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Our Model

Go ahead, steal this model. (Seriously.)

Journalism isn’t the only industry where there’s a need for mentorship, and women aren’t the only people looking for mentors. Similar mentorship projects could (and should!) be created for underrepresented groups in other industries, communities, and workplaces.  

This is an open-source project — you’re welcome to copy what you like and modify what you want. We’ve written a step-by-step process below explaining how this site was originally created, including time and cost required, along with other helpful tips. 

All we ask is that if you create your own mentor project based on this model, please let us know! We love seeing your successes and sharing them with our audience.

Here’s to improving the industries we love, making mentorship less elite, and giving everyone a fairer shot at career advancement.



Here are some tips:

Start With a Simple Platform Like Squarespace.

We've leveled-up as we've grown, but our original website was built on Squarespace using the Avenue template.

Pro tips:

  • Update the favicon. (See the speech bubble in this website tab?) It’s a small touch, but helps your site stand out. In Squarespace: Design > Logo & Title > Browser Icon.
  • Do a little customization, whether it’s changing up the color scheme, or making a custom footer. If you’re trying to get people excited about a coaching initiative — especially at work — a little style can help your substance.
  • Add a social sharing image, so your site is optimized for Facebook, Twitter and all of the other places people will share it. In Squarespace: Design > Logo & Title > Social Sharing Logo.

Book Sessions With a Tool Like Calendly.

Booking sessions through a service like Calendly helps streamline things. Each mentor is responsible for setting up her own Calendly and figuring out her own availability. Most mentors only offer up one or two half-hour coaching slots a week.

Vet Your Mentors.

This project was initially launched with mentors who had participated in either ONA’s Women’s Leadership Accelerator or Poynter’s Leadership Academy for Women in Media. Since then, we have expanded the criteria for adding mentors to the site, but continue to look for people who have participated in professional development and have proven commitment to mentoring others.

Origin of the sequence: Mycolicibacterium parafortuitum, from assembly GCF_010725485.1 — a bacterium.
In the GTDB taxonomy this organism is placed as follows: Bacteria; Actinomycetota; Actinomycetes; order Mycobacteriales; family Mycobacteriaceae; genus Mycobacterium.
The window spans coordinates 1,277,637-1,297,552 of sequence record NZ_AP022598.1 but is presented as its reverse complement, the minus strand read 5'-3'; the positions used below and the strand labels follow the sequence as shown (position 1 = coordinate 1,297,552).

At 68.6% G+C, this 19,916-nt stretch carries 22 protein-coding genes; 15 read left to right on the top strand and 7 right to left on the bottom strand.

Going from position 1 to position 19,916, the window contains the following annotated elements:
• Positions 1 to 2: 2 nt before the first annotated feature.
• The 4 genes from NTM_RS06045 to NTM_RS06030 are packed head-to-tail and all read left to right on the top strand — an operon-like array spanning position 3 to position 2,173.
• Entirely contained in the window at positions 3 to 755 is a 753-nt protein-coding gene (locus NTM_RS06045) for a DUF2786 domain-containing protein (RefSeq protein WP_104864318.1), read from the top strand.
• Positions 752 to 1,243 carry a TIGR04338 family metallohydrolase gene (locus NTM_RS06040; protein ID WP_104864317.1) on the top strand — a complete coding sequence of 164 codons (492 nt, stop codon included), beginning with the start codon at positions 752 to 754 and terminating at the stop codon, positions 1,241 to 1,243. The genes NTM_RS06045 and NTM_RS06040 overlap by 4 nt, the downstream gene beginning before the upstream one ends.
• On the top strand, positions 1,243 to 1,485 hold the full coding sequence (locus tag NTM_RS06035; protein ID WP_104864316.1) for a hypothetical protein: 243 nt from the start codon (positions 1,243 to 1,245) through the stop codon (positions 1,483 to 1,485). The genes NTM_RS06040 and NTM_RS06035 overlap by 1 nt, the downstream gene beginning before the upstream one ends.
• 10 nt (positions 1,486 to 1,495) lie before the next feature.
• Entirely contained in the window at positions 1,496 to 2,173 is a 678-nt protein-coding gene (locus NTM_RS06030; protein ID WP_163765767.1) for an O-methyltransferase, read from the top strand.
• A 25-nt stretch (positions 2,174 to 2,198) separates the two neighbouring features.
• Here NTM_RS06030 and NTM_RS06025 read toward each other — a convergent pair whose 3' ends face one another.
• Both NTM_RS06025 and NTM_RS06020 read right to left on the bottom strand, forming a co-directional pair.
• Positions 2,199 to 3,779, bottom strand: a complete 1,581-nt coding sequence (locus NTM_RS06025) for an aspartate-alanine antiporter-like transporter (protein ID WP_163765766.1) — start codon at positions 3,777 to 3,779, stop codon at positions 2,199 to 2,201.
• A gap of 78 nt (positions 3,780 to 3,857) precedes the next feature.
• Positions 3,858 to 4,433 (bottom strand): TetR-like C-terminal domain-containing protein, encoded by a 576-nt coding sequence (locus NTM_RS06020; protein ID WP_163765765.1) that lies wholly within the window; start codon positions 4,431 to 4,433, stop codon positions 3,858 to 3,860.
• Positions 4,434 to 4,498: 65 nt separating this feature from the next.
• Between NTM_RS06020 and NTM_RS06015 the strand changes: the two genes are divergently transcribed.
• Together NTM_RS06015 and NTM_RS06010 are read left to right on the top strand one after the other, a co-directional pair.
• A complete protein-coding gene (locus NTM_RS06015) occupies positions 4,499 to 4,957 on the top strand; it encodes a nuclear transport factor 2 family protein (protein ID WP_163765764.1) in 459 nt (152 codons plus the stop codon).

Identify the Project Lead.

As with most passion projects, having at least one main champion/point person/evangelizer is key to success. That person will be responsible for fielding questions, giving tips to new mentors, and maintaining enthusiasm about the initiative.

Take Advantage of Strength in Numbers.

Be sure to ask mentors for help in spreading the word about your initiative. And don’t forget to thank mentors for blocking off their valuable time for mentoring, and listen when they have suggestions for how the process could be improved.

Expect pain points.

We’ve had some early problems with no-shows during calls, which is annoying and disrespectful to mentors. And while demand for coaching sessions is a good problem to have, it can be frustrating for women looking to book a session. Initially, we didn't have a good system in place yet to track how many women have been coached.

We strongly suggest creating a form for feedback/testimonials at your project’s launch, when interest is highest, and giving guidance on the best etiquette for mentor calls.

Remember: Helping others is the goal.

Because mentorship can be hard for journalists to find at the start of their careers, it made sense to keep this model free and available to as many people as possible. All of the DWL mentors volunteer their time for coaching.

That said, money matters. We get it! Donations can help support mentoring efforts, or you could create a freemium business model, where initial coaching sessions are free, but follow-ups cost a small fee. It's all up to you, but don't lose sight of the main goal: Helping as many people as possible.